Only 26 hours to go ...

SOMEONE is sitting in my seat. Actually, scratch that - there are about four people sitting in my seat. They don't seem too fazed by this fact, either.

I've pointed it out to them and they've smiled, wobbled their heads and squished over a few centimetres. I'm dubious but there's nothing else for it: down goes my backpack under the seat and in I go, diving into the scrum that my cabin has become, elbows out in the hope of securing a sliver of vinyl I can call my own.

It's the first train I've caught in India, so I'm not sure if this is the norm. To be honest, I'm not even sure I'm in the right place but my name was typed on a piece of paper taped to the carriage door, so I've got to be close. After having my ticket passed around the 13 people now sitting in my seat, it's eventually established that, yes, I'm in the right place.

Sujay is, too. He's one of the guys sitting in my seat. His seat is on the bench opposite us but he's given that up to a couple of guys who don't seem to have tickets. They smile at me and wobble their heads.

Everyone's still smiling and wobbling as a whistle goes and our train groans to life, creaking its way out of Chennai station.

Only 26 hours to go. Mumbai seems a lifetime away.

I'd always heard people saying the journey is more important than the destination but I just assumed they went to really boring destinations.

Apparently, though, they were talking about India and, in particular, the trains. As much of an experience as the destinations are, the trains themselves resemble organisms - living, breathing, moving organisms.

Life in India doesn't stop for a train journey, it invades it. The train is a meeting place, a marketplace, a hotel and a restaurant. People seem to materialise from nowhere. They're selling drinks, food, newspapers, kids' toys.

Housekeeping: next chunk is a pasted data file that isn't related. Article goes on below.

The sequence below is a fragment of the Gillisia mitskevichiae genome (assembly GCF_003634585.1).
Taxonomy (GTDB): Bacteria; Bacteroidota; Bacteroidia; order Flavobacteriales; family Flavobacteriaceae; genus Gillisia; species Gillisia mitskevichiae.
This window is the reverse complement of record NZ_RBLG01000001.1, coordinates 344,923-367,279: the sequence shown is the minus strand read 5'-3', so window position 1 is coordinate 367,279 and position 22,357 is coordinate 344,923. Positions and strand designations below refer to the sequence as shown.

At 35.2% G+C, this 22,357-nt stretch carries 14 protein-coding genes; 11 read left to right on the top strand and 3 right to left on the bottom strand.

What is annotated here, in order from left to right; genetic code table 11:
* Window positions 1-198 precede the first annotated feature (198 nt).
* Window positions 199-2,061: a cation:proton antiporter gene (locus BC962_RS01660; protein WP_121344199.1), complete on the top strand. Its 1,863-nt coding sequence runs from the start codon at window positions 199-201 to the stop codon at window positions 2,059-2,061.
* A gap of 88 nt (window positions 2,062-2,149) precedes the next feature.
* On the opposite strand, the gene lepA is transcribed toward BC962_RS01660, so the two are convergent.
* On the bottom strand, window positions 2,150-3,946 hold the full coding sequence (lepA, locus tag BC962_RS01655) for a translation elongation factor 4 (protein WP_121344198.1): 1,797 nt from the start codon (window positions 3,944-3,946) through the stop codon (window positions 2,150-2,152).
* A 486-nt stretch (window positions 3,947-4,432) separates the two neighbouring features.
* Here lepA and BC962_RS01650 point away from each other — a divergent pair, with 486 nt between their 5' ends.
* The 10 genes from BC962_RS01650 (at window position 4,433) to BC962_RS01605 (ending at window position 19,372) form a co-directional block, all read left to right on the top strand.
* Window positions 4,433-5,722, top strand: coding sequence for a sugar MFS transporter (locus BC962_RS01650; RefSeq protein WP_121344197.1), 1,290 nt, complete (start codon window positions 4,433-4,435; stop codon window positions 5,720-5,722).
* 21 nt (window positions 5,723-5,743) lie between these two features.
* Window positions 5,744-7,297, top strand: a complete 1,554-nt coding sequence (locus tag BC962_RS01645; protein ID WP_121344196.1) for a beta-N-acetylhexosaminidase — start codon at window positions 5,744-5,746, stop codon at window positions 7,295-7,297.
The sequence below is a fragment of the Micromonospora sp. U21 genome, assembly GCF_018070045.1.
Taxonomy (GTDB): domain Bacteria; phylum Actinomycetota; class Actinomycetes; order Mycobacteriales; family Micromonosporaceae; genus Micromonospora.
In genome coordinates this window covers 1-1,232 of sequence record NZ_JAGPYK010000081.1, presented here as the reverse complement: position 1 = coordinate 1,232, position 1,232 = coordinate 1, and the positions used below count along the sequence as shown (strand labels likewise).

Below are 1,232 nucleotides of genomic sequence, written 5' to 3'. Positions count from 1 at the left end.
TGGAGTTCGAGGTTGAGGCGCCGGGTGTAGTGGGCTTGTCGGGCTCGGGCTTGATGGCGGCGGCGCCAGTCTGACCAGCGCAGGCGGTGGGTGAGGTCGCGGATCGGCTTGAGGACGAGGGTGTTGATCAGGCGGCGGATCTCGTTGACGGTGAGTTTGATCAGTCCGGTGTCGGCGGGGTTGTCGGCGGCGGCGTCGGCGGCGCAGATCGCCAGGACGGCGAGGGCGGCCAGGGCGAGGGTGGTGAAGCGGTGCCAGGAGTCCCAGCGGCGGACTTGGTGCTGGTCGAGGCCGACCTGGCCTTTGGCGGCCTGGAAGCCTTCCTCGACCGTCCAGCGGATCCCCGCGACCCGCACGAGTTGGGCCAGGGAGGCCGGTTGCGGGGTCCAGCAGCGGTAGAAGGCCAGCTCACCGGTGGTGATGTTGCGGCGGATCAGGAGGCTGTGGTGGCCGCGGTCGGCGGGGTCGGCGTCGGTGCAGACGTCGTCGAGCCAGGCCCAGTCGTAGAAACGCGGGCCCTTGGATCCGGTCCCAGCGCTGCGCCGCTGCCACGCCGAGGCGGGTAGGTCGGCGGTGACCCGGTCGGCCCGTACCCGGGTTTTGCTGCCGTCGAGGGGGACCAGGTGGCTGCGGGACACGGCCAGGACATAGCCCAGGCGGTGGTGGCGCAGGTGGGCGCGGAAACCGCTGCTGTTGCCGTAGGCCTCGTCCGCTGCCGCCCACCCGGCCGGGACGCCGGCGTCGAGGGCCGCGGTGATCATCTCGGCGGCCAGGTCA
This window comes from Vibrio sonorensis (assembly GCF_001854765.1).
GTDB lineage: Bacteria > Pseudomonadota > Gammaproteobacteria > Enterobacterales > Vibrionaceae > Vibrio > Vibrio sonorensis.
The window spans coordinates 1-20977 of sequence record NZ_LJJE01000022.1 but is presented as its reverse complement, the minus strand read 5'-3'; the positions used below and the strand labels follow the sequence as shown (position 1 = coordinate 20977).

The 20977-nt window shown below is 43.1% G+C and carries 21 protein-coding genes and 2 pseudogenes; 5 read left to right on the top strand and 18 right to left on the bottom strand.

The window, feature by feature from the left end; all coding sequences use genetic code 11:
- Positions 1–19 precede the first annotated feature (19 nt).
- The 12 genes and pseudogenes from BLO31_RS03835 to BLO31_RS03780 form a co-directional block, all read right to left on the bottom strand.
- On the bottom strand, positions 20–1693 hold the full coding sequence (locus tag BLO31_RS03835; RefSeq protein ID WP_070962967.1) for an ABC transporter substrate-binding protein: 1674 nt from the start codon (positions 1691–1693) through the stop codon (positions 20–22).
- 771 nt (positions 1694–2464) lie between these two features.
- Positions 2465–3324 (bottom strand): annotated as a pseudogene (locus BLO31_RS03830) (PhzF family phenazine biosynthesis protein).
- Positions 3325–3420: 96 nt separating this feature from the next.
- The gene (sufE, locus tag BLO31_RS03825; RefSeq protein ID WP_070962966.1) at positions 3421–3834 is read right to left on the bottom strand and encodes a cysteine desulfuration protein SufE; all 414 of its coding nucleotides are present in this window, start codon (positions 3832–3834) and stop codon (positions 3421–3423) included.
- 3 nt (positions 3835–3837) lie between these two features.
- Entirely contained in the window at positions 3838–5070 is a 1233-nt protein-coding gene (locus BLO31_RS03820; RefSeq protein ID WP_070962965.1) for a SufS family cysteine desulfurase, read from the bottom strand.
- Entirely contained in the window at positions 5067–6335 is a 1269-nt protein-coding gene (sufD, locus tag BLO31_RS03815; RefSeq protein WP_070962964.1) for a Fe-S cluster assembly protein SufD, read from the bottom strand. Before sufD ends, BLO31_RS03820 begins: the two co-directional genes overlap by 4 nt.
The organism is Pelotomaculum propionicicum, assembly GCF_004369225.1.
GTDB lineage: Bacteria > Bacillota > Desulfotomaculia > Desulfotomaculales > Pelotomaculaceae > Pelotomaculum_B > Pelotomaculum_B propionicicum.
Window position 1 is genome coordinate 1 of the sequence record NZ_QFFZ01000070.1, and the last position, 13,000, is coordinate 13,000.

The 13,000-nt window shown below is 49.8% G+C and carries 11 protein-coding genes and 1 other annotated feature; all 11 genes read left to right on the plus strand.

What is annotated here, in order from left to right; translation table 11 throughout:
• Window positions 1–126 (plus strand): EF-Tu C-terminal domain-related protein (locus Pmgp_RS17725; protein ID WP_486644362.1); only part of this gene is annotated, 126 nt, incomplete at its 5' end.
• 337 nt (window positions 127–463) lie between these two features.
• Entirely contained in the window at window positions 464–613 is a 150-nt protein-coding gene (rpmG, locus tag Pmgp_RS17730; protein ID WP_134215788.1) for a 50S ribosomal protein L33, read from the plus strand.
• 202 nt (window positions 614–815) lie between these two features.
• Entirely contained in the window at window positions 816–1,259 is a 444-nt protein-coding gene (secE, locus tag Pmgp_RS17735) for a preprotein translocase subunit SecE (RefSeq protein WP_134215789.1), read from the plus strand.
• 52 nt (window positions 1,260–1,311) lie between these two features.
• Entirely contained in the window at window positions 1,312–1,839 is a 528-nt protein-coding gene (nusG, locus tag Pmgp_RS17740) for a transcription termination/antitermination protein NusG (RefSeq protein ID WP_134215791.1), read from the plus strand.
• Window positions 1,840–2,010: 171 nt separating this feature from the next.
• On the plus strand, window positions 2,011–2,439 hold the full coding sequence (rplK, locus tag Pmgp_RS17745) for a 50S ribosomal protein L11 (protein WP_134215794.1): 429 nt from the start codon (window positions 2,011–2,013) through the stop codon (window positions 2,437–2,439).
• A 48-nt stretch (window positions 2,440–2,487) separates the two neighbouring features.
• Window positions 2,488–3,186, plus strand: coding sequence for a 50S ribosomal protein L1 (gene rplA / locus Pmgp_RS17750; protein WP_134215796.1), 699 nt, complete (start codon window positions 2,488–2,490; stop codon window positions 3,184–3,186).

Maybe this doesn't happen in first class. That's something I've got 26 hours to ponder as we rattle on west. I booked second class for several reasons: it was cheaper, I wanted to get in touch with the "real" India, whatever that is, and, crucially, they were the only seats still available.

Well, available in the loosest possible sense.

Sujay's from Gujarat. He's been in Chennai on business, he tells me. He's happy to be going home. He wants to know why I'm not married. He's impressed with my dad's job. So is everyone else in my seat.

By some sheer stroke of luck, I'm scheduled to sleep on the top bunk of three. This means more climbing but it also means I can lower it

and have a lie down whenever I feel like it, content that I won't be disturbing any of the people in my seat below.

That's where I retire to after sharing some of Sujay's lunch. It's my escape from the ruckus; my sanctuary from which to watch the unfolding madness in the cabin below.

There's a constant stream of men shuffling down the aisles selling things. They jump off the train periodically, to be replaced by new men with new things to sell.

The coffee guy and I establish an immediate friendship. This friendship is based solely on the fact I drink a lot of coffee. But we quickly realise this is a symbiotic relationship with great potential.

I can hear him making his gradual progress down the aisle, his steady advertising spiel rising like an ambulance siren approaching from the distance.

"Coffeecoffeecoffeecoffeecoffee coffeecoffee," I hear him murmuring to the other passengers. Suddenly, he stops by my bunk, pushing himself up on tiptoes to see me in my little cubby hole. He raises his bushy eyebrows: "Coffee?"

I nod and a mutually satisfactory 20ยข transaction takes place.

At each station, the crowd below me changes. Sujay's in for the long haul to Mumbai but everyone else ebbs and flows through the aisles and on to the platforms.

Outside, India is gliding by. There's no let-up to the civilisation. There's no outback to India; it's all upfront. There are houses, slums, apartment blocks and office buildings. There are people squatting near the tracks. A couple of kids start throwing rocks when they see us. I flinch in shock. Everyone in my seat smiles and wobbles their heads.

I decide it must be time for another coffee. Fortunately, I can hear the distant rumble of my new friend gradually approaching. That cuppa will be with me any minute now. I lean back and rest easy.

Only 22 hours to go.

Read Ben Groundwater's column each week in the Sun-Herald.